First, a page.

The Irony of Liberal Biblical Scholarship

I’ve spent the last half of my undergraduate studies in the pursuit of gaining a greater knowledge and comprehension of the historical context in which the Bible was written; particularly the New Testament. And my studies have been done in a secular university, under secular professors. Their approach to Biblical scholarship, as best as I can tell, is devoid of any spirituality or worship to the Lord. It’s not surprising, they don’t love Jesus. Their approach to Biblical scholarship is postmodern. Though, not postmodern in the sense that any opinion and argument can be considered valid, such as pluralism. It’s more like ‘limited pluralism.’ People must have supporting evidence and facts as they proffer their arguments. There must be rational sense behind a particular view to be accepted as a possible view. Notice how I use the word “view.” That’s really all it is. As one of my professors once told me during one of our conversations, “in the end if you are able to make a case for the conclusion you draw from the known facts then that’s all you need to see it as valid and plausible.” Of course, there are views that are more plausible than others and some that are refuted as current scholarship advances. So this is how I mean secular Biblical scholarship to be postmodern: no one’s view is considered right and ultimate but many views can be seen as valid so long as there is a case/proof for it. Obviously, there is nothing ironic about this.

The irony of liberal Biblical scholarship are the restrictions consequently placed on a scholar’s approach to Biblical studies because of the postmodern maxim expressed above. It’s restrictive because there is no pursuit for the Truth, only the pursuit of a view that is more valid/plausible. We would expect in liberal scholarship to gain a freer and more diverse set of opinions and interpretations concerning the Bible; which we do. But we are restricted because we come no closer to knowing the Truth. It’s as if we are the Israelites fleeing from Pharaoh and the other side of the Red Sea is freedom. And instead of walking through the separation which Moses had parted we decided to move about the beach trying to build a boat or swim across so that we can express our liberality in differing methods/views so that we can cross the Red Sea. We’re no more free from Pharaoh than when we were digging ditches because we were unable to escape his tyranny even though we chose to express our freedom in trying to cross the Red Sea using a different way. And we end up dying because Pharaoh and his men end up stopping us from building our boat or we drown from trying to swim across. The irony of secular scholarship is its attempt to work outside the confines of interpretations traditionally accepted as right so that differing views and opinions can be considered as plausible. But no freedom on the other side of the Red Sea is gained; no greater knowledge of the Truth is gained. For, Biblical scholarship in the secular world is not ultimately concerned with the matter of whether or not Jesus Christ is who he said he is but what is the more plausible view for interpreting the Bible in its historical context. This is important but it’s not ultimate according to how Jesus speaks about himself. Secular scholarship makes the interpretation(s) ultimate therefore restricting them from reaching the Truth of whether or not Jesus is he who said he is.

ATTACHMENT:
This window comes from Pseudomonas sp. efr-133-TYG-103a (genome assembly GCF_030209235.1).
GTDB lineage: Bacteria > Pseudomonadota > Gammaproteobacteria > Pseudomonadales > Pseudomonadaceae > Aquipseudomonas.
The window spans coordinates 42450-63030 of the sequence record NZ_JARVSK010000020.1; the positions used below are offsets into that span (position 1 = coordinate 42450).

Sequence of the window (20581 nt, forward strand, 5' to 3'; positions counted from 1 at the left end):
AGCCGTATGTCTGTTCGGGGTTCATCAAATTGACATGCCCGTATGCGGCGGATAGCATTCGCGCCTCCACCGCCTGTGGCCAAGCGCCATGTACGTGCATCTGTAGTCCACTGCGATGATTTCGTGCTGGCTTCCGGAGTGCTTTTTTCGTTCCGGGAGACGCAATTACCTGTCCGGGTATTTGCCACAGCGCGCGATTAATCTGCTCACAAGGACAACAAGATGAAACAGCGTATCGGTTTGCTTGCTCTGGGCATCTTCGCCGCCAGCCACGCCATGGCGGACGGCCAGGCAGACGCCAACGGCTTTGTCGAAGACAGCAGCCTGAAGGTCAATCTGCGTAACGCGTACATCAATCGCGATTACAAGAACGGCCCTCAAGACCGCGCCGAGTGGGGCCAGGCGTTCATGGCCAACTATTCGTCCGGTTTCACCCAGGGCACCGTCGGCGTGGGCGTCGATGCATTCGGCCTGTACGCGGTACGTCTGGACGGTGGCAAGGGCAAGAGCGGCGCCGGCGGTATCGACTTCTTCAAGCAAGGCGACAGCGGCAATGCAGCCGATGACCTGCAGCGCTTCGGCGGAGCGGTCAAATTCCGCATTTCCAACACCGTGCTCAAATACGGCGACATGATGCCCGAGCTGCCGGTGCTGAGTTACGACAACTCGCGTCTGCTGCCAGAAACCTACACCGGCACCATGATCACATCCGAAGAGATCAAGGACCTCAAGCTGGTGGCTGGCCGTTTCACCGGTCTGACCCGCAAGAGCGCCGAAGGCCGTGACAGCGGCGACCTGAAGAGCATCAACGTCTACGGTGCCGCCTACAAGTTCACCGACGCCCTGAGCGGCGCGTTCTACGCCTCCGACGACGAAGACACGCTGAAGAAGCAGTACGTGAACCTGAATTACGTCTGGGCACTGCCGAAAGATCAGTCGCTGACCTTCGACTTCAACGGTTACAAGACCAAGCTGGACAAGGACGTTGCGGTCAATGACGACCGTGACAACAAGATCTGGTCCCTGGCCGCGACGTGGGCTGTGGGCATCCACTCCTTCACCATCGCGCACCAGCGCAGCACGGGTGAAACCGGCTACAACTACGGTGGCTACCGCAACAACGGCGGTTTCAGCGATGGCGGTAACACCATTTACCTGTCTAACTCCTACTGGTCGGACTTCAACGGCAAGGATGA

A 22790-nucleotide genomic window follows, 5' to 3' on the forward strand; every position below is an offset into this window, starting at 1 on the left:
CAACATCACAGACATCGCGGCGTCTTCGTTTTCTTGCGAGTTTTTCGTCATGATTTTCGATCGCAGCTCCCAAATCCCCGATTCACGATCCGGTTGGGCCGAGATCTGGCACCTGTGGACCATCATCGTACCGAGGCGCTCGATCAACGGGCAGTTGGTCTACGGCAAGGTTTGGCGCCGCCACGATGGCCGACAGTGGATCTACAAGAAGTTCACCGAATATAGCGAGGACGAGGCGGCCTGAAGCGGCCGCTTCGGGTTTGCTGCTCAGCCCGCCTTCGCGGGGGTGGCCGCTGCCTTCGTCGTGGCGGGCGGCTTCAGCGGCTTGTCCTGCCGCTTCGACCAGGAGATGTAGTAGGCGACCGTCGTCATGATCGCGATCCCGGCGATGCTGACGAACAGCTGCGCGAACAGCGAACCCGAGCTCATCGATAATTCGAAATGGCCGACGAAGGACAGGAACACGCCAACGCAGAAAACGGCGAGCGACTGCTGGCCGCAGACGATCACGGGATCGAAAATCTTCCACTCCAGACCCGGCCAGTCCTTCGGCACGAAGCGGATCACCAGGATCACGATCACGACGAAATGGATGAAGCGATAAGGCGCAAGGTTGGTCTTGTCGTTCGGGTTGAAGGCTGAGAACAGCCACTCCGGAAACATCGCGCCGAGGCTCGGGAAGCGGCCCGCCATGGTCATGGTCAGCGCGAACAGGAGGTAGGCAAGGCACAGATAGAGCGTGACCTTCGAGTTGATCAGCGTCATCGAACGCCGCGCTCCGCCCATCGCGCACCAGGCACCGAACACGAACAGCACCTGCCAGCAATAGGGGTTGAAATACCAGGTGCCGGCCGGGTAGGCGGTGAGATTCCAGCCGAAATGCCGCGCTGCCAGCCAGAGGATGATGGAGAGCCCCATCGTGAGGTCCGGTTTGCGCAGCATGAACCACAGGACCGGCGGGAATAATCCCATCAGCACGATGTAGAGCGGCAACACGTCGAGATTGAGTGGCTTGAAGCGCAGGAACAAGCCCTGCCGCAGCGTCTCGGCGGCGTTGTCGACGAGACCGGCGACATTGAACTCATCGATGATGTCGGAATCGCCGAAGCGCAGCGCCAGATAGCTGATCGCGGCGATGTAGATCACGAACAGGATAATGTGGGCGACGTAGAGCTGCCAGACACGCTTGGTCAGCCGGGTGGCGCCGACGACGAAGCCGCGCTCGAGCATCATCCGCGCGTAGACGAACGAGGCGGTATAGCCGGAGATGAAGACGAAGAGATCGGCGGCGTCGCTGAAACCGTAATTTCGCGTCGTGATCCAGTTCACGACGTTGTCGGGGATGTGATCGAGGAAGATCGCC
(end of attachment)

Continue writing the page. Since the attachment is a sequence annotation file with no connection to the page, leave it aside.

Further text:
I find this ironic that in our attempt to be more free and liberal in our understanding of the Bible, we should also restrict ourselves from knowing the Truth: Is Jesus Christ who he said he is?


3 thoughts on “The Irony of Liberal Biblical Scholarship

  1. Isn’t the point of literary study to take a close reading of a novel and see what it discovers? One person might see a literal expression where another sees a metaphor, but both only have the text to work with. We cannot ask the authors what they meant, so everything becomes conjecture as a result. Even the translations can be seen as subjective because they are choices of interpretation taken from the original text.

    • Would you agree (please feel free to disagree if you don’t) with me when I say the “text is the thing?”

      What I mean by this is, each text, whatever it may be, has a point and purpose, therefore we must understand literature based upon the grammar, devices, and words it implements. I agree with you that one person can see a metaphor in a text and another person could see a literal expression; but every author has a point to his/her writings. If our approach to literature is to always draw from it what ‘we’ mean it to say, or interpret, then there is no point to an author writing anything or trying to communicate anything at all; because if/when I do this, I am not trying to understand what the author meant, but I am trying to understand what I think/want/feel it to say. Could you imagine if this was our approach to understanding the American Constitution? Fundamentally, it has been a principle of our Judiciaries to interpret the Constitution on the sole principle of what the Founding Fathers were trying to say.

      Thus, in a sense, I think we can ask the authors what they meant because that was the very purpose for which they wrote whatever they wrote. Therefore we must interrogate the Bible (or whatever) and put it against itself to see what it really is trying to say.

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